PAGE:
4. Donahue KE, Halladay JR, Wise A, et al. Facilitators of transforming primary care: a look under the hood at practice leadership. Ann Fam Med. 2013;11(Suppl 1):S27–S33. 5. McMullen CK, Schneider J, Firemark A, Davis J, Spofford M. Cultivating engaged leadership through a learning collaborative: lessons from primary care renewal in oregon safety net clinics. Ann Fam Med. 2013;11(Suppl 1):S34–S40. 6. Taylor HA, Greene BR, Filerman GL. A conceptual model for transformational clinical leadership within primary care group practice. J Ambul Care Manag. 2010;33(2):97–107. 7. Hsu C, Coleman K, Ross TR, et al. Spreading a patient-centered medical home redesign: a case study. J Ambul Care Manag. 2012;35(2):99–108. 8. Nutting PA, Crabtree BF, Stewart EE, et al. Effect of facilitation on practice outcomes in the national demonstration project model of the patient-centered medical home. Ann Fam Med. 2010;8(Suppl_1):S33–44. 9. Rodriguez HP, Rogers WH, Marshall RE, Safran DG. Multidisciplinary primary care teams: effects on the quality of clinician-patient interactions and organizational features of care. Med Care. 2007;45(1):19–27. 10. Gittell JH, Godfrey M, Thistlethwaite J. Interprofessional collaborative practice and relational coordination: improving healthcare through relationships. J Interprof Care. 2013;27(3):210–213. 11. Tomoaia-Cotisel A, Scammon DL, Waitzman NJ, et al. Context matters: the experience of 14 research teams in systematically reporting contextual factors important for practice change. Ann Fam Med. 2013;11(Suppl 1):S115–123. 12. Jackson GL, Powers BJ, Chatterjee R, et al. The patient-centered medical home: a systematic review. Ann Intern Med. 2013;158(3):169– 178.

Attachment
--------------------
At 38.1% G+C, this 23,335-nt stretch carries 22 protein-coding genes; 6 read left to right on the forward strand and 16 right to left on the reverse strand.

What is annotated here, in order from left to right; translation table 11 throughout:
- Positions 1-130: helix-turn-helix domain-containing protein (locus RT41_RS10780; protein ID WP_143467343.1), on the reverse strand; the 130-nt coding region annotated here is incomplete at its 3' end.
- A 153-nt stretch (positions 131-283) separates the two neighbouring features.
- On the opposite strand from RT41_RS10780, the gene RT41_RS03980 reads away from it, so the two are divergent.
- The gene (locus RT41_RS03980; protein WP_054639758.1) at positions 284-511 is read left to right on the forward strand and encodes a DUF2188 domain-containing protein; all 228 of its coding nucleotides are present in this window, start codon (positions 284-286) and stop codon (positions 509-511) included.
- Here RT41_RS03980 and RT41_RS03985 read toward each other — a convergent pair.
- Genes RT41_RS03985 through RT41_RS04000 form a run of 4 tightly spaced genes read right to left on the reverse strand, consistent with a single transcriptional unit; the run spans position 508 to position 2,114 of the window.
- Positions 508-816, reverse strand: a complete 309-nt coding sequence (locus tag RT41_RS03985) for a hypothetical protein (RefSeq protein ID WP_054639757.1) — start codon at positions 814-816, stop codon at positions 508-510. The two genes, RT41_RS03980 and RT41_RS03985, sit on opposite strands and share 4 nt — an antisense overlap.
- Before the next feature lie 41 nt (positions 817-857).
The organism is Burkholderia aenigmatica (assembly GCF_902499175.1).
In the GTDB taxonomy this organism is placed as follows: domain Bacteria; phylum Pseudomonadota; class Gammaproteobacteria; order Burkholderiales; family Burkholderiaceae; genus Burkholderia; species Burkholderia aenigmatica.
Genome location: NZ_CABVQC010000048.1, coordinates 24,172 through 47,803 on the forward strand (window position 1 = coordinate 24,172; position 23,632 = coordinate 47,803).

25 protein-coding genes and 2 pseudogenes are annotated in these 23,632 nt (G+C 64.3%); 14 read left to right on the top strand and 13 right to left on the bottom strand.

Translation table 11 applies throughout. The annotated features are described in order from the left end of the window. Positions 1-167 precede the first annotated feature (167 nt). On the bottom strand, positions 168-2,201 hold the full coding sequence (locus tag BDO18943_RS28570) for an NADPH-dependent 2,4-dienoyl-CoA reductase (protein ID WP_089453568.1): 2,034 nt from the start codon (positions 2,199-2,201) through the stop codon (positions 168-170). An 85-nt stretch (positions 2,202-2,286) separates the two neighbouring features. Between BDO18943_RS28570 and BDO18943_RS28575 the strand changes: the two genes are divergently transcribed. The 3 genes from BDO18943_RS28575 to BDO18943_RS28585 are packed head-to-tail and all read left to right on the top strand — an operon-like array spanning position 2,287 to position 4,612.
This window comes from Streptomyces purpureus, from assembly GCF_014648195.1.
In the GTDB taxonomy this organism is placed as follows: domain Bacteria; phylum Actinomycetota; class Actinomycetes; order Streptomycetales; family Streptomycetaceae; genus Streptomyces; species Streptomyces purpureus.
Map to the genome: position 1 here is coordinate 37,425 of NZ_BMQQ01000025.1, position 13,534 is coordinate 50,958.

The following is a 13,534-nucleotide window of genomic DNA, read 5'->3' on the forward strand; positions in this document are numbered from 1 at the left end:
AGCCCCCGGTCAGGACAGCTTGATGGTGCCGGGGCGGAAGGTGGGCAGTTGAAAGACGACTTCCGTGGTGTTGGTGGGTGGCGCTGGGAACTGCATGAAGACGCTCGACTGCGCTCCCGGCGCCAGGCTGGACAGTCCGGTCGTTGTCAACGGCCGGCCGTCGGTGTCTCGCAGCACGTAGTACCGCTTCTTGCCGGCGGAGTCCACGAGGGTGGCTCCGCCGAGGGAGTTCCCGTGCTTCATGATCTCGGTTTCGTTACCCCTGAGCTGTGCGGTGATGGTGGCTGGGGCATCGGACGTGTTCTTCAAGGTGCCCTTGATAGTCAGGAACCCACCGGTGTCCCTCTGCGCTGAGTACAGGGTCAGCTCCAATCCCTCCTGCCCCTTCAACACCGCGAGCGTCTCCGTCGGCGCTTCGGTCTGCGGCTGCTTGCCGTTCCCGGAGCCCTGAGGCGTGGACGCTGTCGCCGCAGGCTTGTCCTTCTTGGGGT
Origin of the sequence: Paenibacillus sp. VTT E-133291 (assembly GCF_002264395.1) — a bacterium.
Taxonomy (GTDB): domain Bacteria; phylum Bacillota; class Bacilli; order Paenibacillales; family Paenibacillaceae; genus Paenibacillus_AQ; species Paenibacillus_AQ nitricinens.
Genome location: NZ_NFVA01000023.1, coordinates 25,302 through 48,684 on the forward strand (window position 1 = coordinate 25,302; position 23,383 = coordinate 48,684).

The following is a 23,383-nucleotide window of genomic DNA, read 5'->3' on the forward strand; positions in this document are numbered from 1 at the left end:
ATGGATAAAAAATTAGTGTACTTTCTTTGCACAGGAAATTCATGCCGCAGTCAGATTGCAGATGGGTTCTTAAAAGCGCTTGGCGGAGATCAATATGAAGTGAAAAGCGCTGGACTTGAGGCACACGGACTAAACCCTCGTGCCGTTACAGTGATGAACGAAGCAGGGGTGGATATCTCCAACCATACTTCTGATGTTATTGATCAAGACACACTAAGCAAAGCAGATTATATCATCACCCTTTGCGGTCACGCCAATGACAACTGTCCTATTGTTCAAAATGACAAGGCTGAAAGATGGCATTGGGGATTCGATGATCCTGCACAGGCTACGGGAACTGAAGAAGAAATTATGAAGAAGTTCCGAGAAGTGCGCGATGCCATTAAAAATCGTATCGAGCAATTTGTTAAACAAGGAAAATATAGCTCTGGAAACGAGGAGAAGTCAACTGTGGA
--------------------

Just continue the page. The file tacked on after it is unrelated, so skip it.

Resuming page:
The Veterans Health Administration Patient Aligned Care Teams: lessons in primary care transformation.